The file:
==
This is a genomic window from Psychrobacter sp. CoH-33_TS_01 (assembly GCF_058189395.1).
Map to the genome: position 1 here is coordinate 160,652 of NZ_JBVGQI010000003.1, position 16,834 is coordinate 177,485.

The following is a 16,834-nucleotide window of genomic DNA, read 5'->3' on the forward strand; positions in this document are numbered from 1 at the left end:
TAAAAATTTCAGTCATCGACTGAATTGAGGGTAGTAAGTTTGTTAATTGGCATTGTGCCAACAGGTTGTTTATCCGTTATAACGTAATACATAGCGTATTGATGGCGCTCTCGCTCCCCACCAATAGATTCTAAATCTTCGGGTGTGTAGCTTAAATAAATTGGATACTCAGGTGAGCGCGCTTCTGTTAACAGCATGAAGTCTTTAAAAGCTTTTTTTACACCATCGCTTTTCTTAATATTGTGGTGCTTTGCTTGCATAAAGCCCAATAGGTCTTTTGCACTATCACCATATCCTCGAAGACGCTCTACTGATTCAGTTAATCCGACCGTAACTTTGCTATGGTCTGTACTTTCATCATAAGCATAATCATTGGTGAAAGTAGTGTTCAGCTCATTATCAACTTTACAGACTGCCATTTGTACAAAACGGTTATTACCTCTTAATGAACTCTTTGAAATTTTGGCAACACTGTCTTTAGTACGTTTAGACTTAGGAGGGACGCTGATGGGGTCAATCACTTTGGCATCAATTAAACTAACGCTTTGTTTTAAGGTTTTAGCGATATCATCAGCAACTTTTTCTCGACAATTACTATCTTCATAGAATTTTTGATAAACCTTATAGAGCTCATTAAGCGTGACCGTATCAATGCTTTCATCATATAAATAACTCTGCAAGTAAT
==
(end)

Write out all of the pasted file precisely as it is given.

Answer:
This is a genomic window from Psychrobacter sp. CoH-33_TS_01 (assembly GCF_058189395.1).
Map to the genome: position 1 here is coordinate 160,652 of NZ_JBVGQI010000003.1, position 16,834 is coordinate 177,485.

The following is a 16,834-nucleotide window of genomic DNA, read 5'->3' on the forward strand; positions in this document are numbered from 1 at the left end:
TAAAAATTTCAGTCATCGACTGAATTGAGGGTAGTAAGTTTGTTAATTGGCATTGTGCCAACAGGTTGTTTATCCGTTATAACGTAATACATAGCGTATTGATGGCGCTCTCGCTCCCCACCAATAGATTCTAAATCTTCGGGTGTGTAGCTTAAATAAATTGGATACTCAGGTGAGCGCGCTTCTGTTAACAGCATGAAGTCTTTAAAAGCTTTTTTTACACCATCGCTTTTCTTAATATTGTGGTGCTTTGCTTGCATAAAGCCCAATAGGTCTTTTGCACTATCACCATATCCTCGAAGACGCTCTACTGATTCAGTTAATCCGACCGTAACTTTGCTATGGTCTGTACTTTCATCATAAGCATAATCATTGGTGAAAGTAGTGTTCAGCTCATTATCAACTTTACAGACTGCCATTTGTACAAAACGGTTATTACCTCTTAATGAACTCTTTGAAATTTTGGCAACACTGTCTTTAGTACGTTTAGACTTAGGAGGGACGCTGATGGGGTCAATCACTTTGGCATCAATTAAACTAACGCTTTGTTTTAAGGTTTTAGCGATATCATCAGCAACTTTTTCTCGACAATTACTATCTTCATAGAATTTTTGATAAACCTTATAGAGCTCATTAAGCGTGACCGTATCAATGCTTTCATCATATAAATAACTCTGCAAGTAAT